Have you considered adding a prominent button--such as "Request Course Information"--in a visible location throughout the site (or on relevant pages, per Alhan's line of thinking), and opening a form in a modal window when the button is clicked?

Level 2
kmrivard 10-23-15

Re: The unique conundrum of conversion elements

@Alhan, your response is VERY helpful, and offers a lot of good perspective. Our clients do a good job of rattling our cages and asking us to go in a direction that isn't data-driven, so knowing our goals and the "why's" of going more conversion- or UX-centric is vital.


i think the type of school makes a big difference in this vertical -- career schools have a very different audience than a traditional undergraduate school, and both of them cater to a different audience than most stately graduate school programs. While all schools want the conversion, career schools typically lean harder toward conversion-focused design whereas traditional schools are more UX-focused.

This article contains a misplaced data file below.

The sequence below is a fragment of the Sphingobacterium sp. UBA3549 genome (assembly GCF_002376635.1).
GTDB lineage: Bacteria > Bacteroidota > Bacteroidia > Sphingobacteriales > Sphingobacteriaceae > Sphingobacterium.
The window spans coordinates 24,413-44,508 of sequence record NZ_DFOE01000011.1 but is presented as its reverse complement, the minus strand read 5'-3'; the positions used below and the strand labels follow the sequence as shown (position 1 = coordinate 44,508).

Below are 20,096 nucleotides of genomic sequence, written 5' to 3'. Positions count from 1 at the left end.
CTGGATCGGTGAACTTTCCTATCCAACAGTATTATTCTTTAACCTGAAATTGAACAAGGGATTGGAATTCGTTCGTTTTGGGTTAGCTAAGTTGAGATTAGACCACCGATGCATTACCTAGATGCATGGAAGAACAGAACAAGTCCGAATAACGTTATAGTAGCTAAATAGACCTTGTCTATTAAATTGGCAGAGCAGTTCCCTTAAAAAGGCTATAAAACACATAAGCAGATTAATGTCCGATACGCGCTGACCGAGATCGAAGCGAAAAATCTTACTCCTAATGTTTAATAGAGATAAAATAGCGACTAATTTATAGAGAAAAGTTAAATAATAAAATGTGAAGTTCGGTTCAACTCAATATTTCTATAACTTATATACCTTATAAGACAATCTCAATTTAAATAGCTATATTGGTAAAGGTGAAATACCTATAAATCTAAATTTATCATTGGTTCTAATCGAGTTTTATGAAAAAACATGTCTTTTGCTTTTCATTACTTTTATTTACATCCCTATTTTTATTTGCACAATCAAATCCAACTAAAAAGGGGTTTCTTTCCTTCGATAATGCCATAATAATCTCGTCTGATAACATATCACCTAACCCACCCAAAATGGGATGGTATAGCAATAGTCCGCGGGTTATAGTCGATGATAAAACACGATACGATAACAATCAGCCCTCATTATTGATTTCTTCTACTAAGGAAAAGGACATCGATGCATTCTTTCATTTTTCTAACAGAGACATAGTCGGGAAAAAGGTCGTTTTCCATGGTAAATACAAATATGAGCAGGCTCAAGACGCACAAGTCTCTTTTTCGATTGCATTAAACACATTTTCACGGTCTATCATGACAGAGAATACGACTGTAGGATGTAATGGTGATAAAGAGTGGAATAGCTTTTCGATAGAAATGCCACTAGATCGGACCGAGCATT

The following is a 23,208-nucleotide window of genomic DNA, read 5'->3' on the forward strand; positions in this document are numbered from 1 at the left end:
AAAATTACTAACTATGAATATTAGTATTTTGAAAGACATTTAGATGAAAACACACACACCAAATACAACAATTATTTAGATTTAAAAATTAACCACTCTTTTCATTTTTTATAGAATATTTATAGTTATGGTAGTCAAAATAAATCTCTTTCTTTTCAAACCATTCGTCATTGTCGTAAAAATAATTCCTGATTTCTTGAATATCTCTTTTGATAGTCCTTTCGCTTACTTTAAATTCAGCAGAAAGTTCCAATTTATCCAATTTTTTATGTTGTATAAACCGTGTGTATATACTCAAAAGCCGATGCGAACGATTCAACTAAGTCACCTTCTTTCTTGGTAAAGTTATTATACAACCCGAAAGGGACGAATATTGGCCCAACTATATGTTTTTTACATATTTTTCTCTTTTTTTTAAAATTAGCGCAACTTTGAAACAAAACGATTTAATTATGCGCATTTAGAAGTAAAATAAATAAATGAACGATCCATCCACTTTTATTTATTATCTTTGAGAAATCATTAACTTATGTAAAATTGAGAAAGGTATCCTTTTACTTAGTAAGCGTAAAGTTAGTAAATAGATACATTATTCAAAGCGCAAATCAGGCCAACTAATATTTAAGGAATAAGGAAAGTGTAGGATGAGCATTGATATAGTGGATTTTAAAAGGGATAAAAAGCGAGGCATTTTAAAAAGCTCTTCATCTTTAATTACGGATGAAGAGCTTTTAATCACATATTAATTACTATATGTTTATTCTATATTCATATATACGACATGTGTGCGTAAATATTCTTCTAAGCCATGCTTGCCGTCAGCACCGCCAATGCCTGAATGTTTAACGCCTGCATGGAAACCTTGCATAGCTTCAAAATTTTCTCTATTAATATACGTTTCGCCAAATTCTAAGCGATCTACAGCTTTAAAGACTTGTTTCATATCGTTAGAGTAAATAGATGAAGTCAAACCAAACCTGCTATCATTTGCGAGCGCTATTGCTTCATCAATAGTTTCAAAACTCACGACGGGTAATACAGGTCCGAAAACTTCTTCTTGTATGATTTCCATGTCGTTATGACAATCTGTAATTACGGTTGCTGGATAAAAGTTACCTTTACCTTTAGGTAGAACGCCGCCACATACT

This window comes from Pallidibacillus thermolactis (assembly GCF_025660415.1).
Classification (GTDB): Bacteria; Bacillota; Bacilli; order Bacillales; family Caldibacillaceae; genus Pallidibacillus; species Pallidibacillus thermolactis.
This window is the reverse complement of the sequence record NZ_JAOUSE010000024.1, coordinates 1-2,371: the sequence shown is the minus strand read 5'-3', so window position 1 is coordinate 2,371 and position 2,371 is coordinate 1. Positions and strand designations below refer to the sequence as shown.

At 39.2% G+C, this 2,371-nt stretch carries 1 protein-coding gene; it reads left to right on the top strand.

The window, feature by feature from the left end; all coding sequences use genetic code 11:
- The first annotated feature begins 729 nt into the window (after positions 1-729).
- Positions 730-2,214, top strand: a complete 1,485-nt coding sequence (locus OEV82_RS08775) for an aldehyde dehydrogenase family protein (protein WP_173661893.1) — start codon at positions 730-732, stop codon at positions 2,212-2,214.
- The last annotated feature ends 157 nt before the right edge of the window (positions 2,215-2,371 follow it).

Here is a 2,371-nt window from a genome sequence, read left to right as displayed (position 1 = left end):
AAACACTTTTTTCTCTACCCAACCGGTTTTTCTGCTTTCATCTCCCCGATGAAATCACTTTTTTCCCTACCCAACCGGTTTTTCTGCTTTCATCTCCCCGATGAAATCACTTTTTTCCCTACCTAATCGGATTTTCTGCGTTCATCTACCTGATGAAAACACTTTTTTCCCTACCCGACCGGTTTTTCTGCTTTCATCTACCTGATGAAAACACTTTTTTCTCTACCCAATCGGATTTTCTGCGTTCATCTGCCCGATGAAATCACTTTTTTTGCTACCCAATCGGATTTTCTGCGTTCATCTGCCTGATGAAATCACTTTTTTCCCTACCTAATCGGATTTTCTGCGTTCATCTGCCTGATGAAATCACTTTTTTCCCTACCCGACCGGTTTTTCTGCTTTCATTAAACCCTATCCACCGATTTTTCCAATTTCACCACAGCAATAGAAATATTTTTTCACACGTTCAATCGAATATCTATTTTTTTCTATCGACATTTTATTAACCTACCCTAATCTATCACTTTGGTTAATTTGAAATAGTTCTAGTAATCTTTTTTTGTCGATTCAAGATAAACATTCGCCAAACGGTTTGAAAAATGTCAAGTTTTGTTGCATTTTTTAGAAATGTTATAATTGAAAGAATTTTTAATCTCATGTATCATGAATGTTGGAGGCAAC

Without intending to, you also highlights another challenge we face. We don't really have designated UX specialists -- the ownus of the UX falls across multiple teams, with my team (SEO/content strategy) being responsible for the technical SEO aspects, content strategy and conversion elements, in collaboration with creative, development and account management. And that's not including the client input. It creates an interesting dynamic, for sure, but we miss out on having the expertise of a unified authority on UX...which then leads to me asking questions I'm borderline-embarrassed about on Optimizely forums.